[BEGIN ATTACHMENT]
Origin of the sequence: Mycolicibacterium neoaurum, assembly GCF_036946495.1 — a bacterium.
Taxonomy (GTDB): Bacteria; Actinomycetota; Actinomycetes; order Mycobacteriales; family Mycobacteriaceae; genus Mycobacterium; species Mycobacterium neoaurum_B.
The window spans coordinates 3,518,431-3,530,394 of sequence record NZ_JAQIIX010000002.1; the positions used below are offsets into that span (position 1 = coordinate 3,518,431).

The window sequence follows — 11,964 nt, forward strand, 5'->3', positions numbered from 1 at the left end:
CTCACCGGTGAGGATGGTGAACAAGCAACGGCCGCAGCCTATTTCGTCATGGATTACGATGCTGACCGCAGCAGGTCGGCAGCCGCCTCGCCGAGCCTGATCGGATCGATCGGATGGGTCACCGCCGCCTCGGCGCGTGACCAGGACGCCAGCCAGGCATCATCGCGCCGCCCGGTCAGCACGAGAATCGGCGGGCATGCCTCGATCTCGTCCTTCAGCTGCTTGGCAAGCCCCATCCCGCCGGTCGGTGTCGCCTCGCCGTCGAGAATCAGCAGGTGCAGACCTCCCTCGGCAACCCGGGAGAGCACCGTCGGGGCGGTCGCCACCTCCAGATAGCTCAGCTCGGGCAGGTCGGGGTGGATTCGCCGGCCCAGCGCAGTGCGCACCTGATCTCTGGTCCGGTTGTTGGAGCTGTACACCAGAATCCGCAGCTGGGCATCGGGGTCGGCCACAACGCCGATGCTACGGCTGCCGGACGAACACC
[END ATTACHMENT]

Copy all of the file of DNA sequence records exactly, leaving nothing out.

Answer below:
Origin of the sequence: Mycolicibacterium neoaurum, assembly GCF_036946495.1 — a bacterium.
Taxonomy (GTDB): Bacteria; Actinomycetota; Actinomycetes; order Mycobacteriales; family Mycobacteriaceae; genus Mycobacterium; species Mycobacterium neoaurum_B.
The window spans coordinates 3,518,431-3,530,394 of sequence record NZ_JAQIIX010000002.1; the positions used below are offsets into that span (position 1 = coordinate 3,518,431).

The window sequence follows — 11,964 nt, forward strand, 5'->3', positions numbered from 1 at the left end:
CTCACCGGTGAGGATGGTGAACAAGCAACGGCCGCAGCCTATTTCGTCATGGATTACGATGCTGACCGCAGCAGGTCGGCAGCCGCCTCGCCGAGCCTGATCGGATCGATCGGATGGGTCACCGCCGCCTCGGCGCGTGACCAGGACGCCAGCCAGGCATCATCGCGCCGCCCGGTCAGCACGAGAATCGGCGGGCATGCCTCGATCTCGTCCTTCAGCTGCTTGGCAAGCCCCATCCCGCCGGTCGGTGTCGCCTCGCCGTCGAGAATCAGCAGGTGCAGACCTCCCTCGGCAACCCGGGAGAGCACCGTCGGGGCGGTCGCCACCTCCAGATAGCTCAGCTCGGGCAGGTCGGGGTGGATTCGCCGGCCCAGCGCAGTGCGCACCTGATCTCTGGTCCGGTTGTTGGAGCTGTACACCAGAATCCGCAGCTGGGCATCGGGGTCGGCCACAACGCCGATGCTACGGCTGCCGGACGAACACC